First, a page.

Four former Blackwater Worldwide security contractors were convicted Wednesday on charges stemming from a deadly 2007 shooting in Iraq.
Federal court jurors found one defendant guilty of murder and three others of manslaughter and weapons charges, roundly asserting that the shooting was criminal. The defendants showed little emotion as the lengthy verdict was read.
Two conflicting autopsy reports are calling events into question once more; a third autopsy report from the Federal investigation will be helpful in clearing this conflict.
In protests held in Ferguson, Mo., for more than two months, some said 18-year-old Michael Brown had his hands up when he was killed by police officer Darren Wilson. Hence the clarion call: “Hands up, don’t shoot.”
But a St. Louis Post-Dispatch analysis of Brown’s official county autopsy suggests the teenager may not have had his hands raised after all. Experts told the newspaper Brown was shot Aug. 9., at close range — and may have been reaching for Wilson’s weapon. The autopsy found material “consistent with products that are discharged from the barrel of a firearm” in a wound on Brown’s thumb. Judy Melinek, a forensic pathologist in San Francisco, said this “supports the fact that this guy is reaching for the gun, if he has gunpowder particulate material in the wound.”
Melinek, who was not involved in the investigation, said the autopsy did not support those who claim Brown was attempting to flee or surrender.
Three teen girls from Arapahoe County told their parents they were on their way to school Friday morning, but within hours they were flying overseas potentially seeking to join Islamic State militants, officials said Tuesday.
The girls, two of them sisters of Somali descent and another of Sudanese descent, were stopped at an airport in Frankfurt, Germany. One of their families reported that $2,000 was missing after the girls fled with their passports, the Arapahoe County Sheriff’s Office said.
“The families indicated they didn’t know where they were at and they did not know where they were going,” said sheriff’s Bureau Chief Glenn Thompson.
Monday afternoon, the mural was painted over, according to a report from The Times of Trenton’s Jenna Pizzi.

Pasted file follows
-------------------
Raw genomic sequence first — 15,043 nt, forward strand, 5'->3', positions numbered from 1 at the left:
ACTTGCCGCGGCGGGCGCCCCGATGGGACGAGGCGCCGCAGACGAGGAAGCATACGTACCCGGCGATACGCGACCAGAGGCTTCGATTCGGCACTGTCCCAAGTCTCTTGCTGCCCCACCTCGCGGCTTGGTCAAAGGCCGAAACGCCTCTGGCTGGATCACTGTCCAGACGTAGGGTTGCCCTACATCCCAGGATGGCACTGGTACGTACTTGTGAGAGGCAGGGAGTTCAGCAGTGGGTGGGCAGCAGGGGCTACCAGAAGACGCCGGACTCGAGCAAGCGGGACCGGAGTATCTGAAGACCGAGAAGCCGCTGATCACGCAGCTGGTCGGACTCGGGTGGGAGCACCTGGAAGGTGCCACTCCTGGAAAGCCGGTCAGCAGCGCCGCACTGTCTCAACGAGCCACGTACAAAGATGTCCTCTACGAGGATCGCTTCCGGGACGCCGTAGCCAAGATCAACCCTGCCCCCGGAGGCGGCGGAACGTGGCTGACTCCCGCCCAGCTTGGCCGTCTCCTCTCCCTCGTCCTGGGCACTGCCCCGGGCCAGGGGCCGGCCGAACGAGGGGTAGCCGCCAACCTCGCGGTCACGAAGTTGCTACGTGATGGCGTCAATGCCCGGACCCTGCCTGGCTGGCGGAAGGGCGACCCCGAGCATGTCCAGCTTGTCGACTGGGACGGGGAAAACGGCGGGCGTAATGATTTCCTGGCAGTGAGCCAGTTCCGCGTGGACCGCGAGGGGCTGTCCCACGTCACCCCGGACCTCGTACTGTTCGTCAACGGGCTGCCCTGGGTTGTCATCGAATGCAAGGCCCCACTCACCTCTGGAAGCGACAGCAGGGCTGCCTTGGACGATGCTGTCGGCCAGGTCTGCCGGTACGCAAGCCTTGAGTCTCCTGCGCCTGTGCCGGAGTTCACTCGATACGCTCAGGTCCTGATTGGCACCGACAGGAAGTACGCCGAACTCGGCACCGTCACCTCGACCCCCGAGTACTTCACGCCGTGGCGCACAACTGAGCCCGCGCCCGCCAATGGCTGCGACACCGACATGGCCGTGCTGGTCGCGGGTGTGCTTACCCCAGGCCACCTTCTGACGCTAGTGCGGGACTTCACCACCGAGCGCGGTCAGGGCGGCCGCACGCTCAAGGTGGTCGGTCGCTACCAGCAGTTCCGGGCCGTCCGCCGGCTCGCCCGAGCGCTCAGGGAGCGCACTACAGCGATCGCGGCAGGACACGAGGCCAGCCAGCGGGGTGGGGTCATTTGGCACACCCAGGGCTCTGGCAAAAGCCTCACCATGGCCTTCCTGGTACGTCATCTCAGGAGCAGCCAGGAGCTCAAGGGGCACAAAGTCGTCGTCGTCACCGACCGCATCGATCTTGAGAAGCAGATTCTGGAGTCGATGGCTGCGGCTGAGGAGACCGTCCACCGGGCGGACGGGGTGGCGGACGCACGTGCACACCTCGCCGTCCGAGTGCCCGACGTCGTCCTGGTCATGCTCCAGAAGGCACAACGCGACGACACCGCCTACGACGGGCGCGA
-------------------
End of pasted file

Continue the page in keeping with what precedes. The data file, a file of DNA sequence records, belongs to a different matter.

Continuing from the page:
Pizzi writes that the Trenton Downtown Association (TDA) decided to remove the mural because police officials expressed concern “that the mural sends a negative message about the relationship between police and the community.”
Sooo, it’s the mural that sends the negative message not the shootings. Gotcha.
Now that their viewpoint has been disrespected, I’m sure the residents of that neighborhood will have more positive feelings about the police./
A new study from Princeton spells bad news for American democracy—namely, that it no longer exists.
Asking “[w]ho really rules?” researchers Martin Gilens and Benjamin I. Page argue that over the past few decades America’s political system has slowly transformed from a democracy into an oligarchy, where wealthy elites wield most power.
Using data drawn from over 1,800 different policy initiatives from 1981 to 2002, the two conclude that rich, well-connected individuals on the political scene now steer the direction of the country, regardless of or even against the will of the majority of voters.
“The central point that emerges from our research is that economic elites and organized groups representing business interests have substantial independent impacts on U.S. government policy,” they write, “while mass-based interest groups and average citizens have little or no independent influence.”
ALSO SEE: THE STUDY
The National Highway Traffic Safety Administration warned people whose cars have been recalled during the past two years for faulty air bag inflators to take them to dealers right away. The inflators are made by Takata Corp., a Tokyo-based supplier of seat belts, air bags, steering wheels and other auto parts. So far, automakers have recalled about 12 million vehicles worldwide because of the problem.